Lymphoma Treatment Shows Promise
10/19/2005 5:12:37 PM
A one-time treatment that uses a homing-device drug to zap cancer cells with radiation made a deadly lymphoma disappear in three out of four patients, many for nearly eight years, researchers report. While the results were called promising, it's not known yet whether the novel approach will be superior to the standard early treatments normally used for a slow-growing but incurable type of non-Hodgkin's lymphoma. "The striking thing about it is how such a short treatment can produce such long-lasting remissions," said Dr. Mark S. Kaminski, who developed the new treatment, Bexxar, with a University of Michigan colleague.
The researchers said more studies will be needed to determine whether doctors should use Bexxar as a first treatment to fight the immune-system cancer. Bexxar is only approved for use when other therapies, including chemotherapy and radiation, fail.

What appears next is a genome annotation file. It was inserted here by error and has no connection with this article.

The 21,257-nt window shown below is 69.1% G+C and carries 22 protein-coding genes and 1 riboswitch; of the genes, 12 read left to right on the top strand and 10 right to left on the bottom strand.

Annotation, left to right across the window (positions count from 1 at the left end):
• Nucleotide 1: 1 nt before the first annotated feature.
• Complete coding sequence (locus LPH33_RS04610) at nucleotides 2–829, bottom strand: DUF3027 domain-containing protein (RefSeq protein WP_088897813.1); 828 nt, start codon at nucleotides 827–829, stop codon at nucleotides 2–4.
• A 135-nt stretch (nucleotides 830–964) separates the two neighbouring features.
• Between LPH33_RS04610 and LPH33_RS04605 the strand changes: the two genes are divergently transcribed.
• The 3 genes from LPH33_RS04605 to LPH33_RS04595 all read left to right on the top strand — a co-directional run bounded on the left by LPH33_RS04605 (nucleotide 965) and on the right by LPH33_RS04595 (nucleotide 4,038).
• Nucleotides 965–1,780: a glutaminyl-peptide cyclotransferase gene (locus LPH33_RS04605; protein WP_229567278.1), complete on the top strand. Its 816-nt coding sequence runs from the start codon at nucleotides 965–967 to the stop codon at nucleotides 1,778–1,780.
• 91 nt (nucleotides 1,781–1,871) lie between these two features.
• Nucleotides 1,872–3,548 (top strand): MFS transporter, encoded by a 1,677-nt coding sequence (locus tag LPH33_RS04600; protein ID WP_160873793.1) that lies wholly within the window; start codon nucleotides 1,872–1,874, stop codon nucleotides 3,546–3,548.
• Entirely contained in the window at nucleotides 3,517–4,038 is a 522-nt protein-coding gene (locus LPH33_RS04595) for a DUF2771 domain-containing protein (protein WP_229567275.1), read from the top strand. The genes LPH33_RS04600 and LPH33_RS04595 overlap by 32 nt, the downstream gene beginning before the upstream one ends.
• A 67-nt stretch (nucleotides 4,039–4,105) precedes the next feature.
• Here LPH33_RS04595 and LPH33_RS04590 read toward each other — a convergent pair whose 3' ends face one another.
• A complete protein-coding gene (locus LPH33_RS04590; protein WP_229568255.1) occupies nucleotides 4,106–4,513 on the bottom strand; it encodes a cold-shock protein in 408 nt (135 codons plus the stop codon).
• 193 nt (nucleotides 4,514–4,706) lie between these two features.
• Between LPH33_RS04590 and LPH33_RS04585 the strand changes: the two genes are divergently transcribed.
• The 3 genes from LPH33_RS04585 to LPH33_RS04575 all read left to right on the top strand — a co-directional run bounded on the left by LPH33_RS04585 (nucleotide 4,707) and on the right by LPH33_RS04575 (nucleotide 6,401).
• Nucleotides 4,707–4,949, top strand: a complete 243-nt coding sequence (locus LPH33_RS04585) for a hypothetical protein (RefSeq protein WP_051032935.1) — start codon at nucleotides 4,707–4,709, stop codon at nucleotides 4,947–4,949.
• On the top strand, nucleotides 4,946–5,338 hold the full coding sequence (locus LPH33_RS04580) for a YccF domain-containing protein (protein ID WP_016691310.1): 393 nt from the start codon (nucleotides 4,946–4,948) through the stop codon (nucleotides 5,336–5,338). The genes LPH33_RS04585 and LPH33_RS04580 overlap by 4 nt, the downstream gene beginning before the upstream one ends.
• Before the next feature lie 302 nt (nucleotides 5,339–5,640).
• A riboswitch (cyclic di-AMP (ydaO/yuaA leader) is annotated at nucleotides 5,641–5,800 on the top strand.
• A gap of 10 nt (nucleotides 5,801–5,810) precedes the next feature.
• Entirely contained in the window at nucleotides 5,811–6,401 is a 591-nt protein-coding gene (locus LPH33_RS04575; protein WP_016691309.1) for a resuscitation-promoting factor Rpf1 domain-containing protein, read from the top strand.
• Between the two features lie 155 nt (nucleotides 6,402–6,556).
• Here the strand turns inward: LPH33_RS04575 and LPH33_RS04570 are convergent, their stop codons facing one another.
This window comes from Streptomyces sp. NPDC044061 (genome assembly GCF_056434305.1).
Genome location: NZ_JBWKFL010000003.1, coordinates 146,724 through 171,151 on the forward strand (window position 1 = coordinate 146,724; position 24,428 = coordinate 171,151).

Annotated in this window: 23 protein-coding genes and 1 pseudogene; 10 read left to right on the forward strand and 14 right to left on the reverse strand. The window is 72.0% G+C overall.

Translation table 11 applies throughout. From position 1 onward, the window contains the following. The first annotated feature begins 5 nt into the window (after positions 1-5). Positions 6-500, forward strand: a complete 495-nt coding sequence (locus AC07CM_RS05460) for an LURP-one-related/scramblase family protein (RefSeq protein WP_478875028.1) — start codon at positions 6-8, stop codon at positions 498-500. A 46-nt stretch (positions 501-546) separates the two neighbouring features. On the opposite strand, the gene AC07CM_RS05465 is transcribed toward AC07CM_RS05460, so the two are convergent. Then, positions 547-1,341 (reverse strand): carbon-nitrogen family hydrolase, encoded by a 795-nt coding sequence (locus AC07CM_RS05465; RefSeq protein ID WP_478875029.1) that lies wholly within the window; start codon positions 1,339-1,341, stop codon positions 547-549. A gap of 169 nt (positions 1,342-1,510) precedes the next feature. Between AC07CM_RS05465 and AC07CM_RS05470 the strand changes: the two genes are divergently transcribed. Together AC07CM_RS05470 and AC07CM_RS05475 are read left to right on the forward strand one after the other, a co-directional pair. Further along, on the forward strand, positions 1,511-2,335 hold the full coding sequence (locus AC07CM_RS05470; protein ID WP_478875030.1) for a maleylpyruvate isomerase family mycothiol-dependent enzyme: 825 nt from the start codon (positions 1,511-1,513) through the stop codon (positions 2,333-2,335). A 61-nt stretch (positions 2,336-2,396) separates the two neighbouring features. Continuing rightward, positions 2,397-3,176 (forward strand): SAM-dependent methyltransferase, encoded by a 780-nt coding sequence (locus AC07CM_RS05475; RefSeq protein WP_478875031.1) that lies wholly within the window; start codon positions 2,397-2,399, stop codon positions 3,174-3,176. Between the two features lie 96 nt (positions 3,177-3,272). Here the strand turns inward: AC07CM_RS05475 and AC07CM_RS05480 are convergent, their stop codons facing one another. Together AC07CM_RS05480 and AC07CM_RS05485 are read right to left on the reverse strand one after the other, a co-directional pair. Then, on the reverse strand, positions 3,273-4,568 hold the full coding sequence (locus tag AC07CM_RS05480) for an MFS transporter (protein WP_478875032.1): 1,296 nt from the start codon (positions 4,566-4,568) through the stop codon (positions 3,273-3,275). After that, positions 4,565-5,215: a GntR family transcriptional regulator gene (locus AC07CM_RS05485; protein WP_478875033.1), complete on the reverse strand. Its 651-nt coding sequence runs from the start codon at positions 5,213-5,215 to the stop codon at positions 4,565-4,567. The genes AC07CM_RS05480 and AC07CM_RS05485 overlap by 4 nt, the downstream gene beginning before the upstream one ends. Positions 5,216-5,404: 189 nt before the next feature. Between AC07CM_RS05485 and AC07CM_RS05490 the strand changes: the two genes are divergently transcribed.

Bexxar treatment starts with a test dose followed by a full dose a week later instead of over months, as with chemotherapy. One advantage is fewer side effects, such as hair loss, the researchers said.
The findings reported in Thursday's New England Journal of Medicine (news - web sites) were partly funded by drug maker Corixa, which recently sold the rights to Bexxar to GlaxoSmithKline. Some of the scientists have received fees from the drug makers; one was a Corixa employee. The university holds patents for Bexxar, and Kaminski and his co-inventor share in royalties.